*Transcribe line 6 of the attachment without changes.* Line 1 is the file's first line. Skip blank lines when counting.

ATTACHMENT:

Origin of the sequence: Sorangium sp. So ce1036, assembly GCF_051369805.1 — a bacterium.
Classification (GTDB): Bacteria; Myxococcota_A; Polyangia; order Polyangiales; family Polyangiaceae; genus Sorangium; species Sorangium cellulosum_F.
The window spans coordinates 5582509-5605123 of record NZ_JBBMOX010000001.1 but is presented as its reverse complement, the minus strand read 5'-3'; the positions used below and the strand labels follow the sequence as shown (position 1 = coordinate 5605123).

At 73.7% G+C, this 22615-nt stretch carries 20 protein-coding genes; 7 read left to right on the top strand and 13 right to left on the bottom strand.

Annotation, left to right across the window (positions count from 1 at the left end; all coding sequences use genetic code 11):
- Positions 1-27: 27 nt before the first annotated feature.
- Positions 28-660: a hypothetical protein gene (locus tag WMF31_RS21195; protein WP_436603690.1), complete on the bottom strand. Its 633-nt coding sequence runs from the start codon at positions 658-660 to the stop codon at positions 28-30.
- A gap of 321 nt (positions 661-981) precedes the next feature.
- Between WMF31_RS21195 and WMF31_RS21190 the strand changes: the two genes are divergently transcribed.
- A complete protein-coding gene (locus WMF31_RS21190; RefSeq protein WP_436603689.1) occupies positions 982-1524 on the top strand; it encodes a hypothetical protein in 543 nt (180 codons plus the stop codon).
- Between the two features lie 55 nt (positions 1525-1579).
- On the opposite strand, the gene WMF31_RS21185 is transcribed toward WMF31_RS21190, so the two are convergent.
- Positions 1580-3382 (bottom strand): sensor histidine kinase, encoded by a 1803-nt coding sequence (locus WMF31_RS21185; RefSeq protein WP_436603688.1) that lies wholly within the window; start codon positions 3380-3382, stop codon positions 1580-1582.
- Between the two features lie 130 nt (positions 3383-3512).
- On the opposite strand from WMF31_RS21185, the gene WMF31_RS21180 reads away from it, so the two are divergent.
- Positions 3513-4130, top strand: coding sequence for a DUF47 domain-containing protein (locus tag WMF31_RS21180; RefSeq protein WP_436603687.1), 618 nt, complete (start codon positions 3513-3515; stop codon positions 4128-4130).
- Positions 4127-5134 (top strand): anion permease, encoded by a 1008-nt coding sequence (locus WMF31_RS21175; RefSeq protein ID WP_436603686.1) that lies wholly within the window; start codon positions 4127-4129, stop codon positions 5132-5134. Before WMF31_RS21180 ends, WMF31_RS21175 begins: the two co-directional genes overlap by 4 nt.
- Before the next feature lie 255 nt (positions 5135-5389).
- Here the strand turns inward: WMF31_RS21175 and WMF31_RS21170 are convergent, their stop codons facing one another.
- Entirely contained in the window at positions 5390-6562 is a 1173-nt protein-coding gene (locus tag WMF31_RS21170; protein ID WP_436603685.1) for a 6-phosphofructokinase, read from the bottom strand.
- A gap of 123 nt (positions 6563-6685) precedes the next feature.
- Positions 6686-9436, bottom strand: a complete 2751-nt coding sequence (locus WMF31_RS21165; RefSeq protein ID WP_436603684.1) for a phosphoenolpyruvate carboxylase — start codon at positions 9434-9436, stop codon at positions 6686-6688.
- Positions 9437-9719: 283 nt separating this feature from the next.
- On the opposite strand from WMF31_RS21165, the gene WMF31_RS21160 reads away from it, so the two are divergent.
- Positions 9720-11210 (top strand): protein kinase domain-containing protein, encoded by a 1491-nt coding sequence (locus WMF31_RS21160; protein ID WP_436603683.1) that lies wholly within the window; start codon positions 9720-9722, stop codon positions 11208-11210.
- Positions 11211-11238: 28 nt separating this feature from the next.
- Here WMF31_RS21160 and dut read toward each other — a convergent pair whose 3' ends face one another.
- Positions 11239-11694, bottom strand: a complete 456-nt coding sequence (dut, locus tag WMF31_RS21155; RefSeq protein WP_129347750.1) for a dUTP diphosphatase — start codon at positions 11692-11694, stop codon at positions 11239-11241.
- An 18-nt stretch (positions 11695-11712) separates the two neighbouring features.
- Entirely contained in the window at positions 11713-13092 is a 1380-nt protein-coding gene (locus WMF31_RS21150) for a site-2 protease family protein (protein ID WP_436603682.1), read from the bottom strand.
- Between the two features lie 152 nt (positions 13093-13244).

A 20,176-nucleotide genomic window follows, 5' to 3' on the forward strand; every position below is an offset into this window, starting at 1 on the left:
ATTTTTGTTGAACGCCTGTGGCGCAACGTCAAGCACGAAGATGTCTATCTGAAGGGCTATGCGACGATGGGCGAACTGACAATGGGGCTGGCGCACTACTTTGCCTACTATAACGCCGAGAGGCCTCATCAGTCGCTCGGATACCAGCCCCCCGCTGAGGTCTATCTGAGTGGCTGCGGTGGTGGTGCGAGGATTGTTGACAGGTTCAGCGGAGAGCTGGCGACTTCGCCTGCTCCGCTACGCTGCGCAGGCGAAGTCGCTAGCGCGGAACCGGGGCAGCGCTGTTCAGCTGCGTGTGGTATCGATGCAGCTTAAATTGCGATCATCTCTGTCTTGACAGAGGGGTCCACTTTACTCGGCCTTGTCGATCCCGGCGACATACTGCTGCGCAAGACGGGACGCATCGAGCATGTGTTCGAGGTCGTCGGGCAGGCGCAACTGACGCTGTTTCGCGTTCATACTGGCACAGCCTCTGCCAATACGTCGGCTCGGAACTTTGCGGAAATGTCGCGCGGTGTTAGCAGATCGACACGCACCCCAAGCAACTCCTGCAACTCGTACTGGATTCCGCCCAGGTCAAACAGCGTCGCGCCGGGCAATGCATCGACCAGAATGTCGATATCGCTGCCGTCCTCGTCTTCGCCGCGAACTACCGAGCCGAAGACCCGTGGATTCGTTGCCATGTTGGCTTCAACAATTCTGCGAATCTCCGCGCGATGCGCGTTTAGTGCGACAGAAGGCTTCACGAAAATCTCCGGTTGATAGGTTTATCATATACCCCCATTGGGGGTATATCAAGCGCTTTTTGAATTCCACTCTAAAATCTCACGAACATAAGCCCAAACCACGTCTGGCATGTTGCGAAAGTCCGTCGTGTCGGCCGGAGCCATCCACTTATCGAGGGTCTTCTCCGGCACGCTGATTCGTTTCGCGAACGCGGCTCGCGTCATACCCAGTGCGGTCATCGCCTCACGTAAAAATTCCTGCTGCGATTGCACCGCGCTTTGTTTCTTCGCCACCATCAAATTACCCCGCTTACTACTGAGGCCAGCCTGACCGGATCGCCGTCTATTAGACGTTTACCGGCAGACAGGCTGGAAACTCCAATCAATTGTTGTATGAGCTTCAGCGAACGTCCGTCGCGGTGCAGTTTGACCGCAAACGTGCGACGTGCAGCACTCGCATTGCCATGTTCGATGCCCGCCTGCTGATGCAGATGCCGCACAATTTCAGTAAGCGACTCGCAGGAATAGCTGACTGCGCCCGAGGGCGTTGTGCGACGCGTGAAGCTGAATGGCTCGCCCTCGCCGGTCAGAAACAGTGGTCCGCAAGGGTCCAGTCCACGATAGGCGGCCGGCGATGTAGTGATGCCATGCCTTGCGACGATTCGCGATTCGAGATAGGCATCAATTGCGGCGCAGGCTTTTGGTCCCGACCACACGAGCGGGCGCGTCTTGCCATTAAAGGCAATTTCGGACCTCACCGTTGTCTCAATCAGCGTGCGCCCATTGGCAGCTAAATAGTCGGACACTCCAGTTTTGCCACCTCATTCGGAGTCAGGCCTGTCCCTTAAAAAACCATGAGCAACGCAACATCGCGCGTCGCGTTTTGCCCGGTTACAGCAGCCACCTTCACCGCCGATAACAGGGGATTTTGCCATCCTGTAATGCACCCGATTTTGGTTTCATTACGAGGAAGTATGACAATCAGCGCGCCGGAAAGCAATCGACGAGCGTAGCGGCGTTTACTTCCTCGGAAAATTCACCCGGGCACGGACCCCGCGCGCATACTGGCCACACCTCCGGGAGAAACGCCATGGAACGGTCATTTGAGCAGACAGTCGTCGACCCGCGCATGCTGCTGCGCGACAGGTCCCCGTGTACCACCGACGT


- Positions 1-27: 27 nt before the first annotated feature.